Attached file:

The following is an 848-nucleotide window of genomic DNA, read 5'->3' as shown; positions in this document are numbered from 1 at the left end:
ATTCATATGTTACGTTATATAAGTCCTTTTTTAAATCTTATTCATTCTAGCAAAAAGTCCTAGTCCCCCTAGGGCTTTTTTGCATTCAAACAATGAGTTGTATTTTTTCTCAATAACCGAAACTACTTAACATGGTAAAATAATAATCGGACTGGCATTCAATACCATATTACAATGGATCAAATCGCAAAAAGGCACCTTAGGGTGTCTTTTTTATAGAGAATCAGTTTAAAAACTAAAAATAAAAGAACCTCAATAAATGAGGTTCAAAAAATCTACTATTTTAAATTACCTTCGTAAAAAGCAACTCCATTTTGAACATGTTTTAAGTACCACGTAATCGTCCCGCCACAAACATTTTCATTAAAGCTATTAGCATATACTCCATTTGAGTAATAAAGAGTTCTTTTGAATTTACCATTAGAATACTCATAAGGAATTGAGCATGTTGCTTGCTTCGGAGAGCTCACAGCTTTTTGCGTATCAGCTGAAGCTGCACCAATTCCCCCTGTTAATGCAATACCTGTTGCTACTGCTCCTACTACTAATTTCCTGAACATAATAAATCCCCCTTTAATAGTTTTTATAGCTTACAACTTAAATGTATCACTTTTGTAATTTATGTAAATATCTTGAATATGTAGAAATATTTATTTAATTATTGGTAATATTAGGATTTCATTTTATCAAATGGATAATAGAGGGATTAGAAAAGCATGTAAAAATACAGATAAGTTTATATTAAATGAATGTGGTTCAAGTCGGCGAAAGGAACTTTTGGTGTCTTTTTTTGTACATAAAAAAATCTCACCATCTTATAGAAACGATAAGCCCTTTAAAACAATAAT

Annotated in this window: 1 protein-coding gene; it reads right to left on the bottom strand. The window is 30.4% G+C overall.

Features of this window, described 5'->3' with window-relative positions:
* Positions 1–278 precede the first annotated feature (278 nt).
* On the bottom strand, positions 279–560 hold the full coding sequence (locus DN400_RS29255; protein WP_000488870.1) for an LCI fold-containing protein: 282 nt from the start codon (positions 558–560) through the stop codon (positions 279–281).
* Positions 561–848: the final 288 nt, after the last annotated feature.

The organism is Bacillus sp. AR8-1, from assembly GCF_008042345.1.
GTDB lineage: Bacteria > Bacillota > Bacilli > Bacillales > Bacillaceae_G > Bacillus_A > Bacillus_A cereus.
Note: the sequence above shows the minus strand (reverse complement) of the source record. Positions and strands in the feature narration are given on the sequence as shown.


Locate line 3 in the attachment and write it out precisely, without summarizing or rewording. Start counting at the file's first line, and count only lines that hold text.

Annotated in this window: 1 protein-coding gene; it reads right to left on the bottom strand. The window is 30.4% G+C overall.